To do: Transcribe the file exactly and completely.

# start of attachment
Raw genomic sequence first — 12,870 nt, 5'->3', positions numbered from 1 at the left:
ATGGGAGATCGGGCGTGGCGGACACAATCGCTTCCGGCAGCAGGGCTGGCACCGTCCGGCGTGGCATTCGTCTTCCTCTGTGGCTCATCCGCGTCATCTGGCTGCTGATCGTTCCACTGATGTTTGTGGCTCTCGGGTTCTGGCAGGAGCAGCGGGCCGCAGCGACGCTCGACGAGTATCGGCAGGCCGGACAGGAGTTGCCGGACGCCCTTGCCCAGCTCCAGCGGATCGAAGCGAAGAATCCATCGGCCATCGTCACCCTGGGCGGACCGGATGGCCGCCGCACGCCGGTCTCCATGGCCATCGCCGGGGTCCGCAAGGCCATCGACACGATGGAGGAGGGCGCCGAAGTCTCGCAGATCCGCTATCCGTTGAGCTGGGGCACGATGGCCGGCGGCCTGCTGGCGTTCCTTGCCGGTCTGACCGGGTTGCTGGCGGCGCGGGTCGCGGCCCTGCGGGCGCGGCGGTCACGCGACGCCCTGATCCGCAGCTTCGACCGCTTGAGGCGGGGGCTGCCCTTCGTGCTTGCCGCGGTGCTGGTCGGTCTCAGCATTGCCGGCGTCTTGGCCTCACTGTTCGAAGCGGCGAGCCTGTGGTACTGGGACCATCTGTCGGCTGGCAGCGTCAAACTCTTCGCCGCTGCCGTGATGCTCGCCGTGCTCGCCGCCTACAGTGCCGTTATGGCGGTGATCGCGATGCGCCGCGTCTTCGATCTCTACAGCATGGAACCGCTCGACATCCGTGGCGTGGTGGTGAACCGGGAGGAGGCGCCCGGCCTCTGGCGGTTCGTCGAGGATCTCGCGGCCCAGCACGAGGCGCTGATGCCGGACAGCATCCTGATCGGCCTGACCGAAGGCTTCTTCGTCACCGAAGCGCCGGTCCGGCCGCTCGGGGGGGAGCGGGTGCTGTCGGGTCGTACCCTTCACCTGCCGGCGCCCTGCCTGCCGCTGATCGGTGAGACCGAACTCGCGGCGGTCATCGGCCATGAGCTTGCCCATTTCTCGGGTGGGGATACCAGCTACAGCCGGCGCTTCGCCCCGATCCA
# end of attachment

Raw genomic sequence first — 12,870 nt, 5'->3', positions numbered from 1 at the left:
ATGGGAGATCGGGCGTGGCGGACACAATCGCTTCCGGCAGCAGGGCTGGCACCGTCCGGCGTGGCATTCGTCTTCCTCTGTGGCTCATCCGCGTCATCTGGCTGCTGATCGTTCCACTGATGTTTGTGGCTCTCGGGTTCTGGCAGGAGCAGCGGGCCGCAGCGACGCTCGACGAGTATCGGCAGGCCGGACAGGAGTTGCCGGACGCCCTTGCCCAGCTCCAGCGGATCGAAGCGAAGAATCCATCGGCCATCGTCACCCTGGGCGGACCGGATGGCCGCCGCACGCCGGTCTCCATGGCCATCGCCGGGGTCCGCAAGGCCATCGACACGATGGAGGAGGGCGCCGAAGTCTCGCAGATCCGCTATCCGTTGAGCTGGGGCACGATGGCCGGCGGCCTGCTGGCGTTCCTTGCCGGTCTGACCGGGTTGCTGGCGGCGCGGGTCGCGGCCCTGCGGGCGCGGCGGTCACGCGACGCCCTGATCCGCAGCTTCGACCGCTTGAGGCGGGGGCTGCCCTTCGTGCTTGCCGCGGTGCTGGTCGGTCTCAGCATTGCCGGCGTCTTGGCCTCACTGTTCGAAGCGGCGAGCCTGTGGTACTGGGACCATCTGTCGGCTGGCAGCGTCAAACTCTTCGCCGCTGCCGTGATGCTCGCCGTGCTCGCCGCCTACAGTGCCGTTATGGCGGTGATCGCGATGCGCCGCGTCTTCGATCTCTACAGCATGGAACCGCTCGACATCCGTGGCGTGGTGGTGAACCGGGAGGAGGCGCCCGGCCTCTGGCGGTTCGTCGAGGATCTCGCGGCCCAGCACGAGGCGCTGATGCCGGACAGCATCCTGATCGGCCTGACCGAAGGCTTCTTCGTCACCGAAGCGCCGGTCCGGCCGCTCGGGGGGGAGCGGGTGCTGTCGGGTCGTACCCTTCACCTGCCGGCGCCCTGCCTGCCGCTGATCGGTGAGACCGAACTCGCGGCGGTCATCGGCCATGAGCTTGCCCATTTCTCGGGTGGGGATACCAGCTACAGCCGGCGCTTCGCCCCGATCCA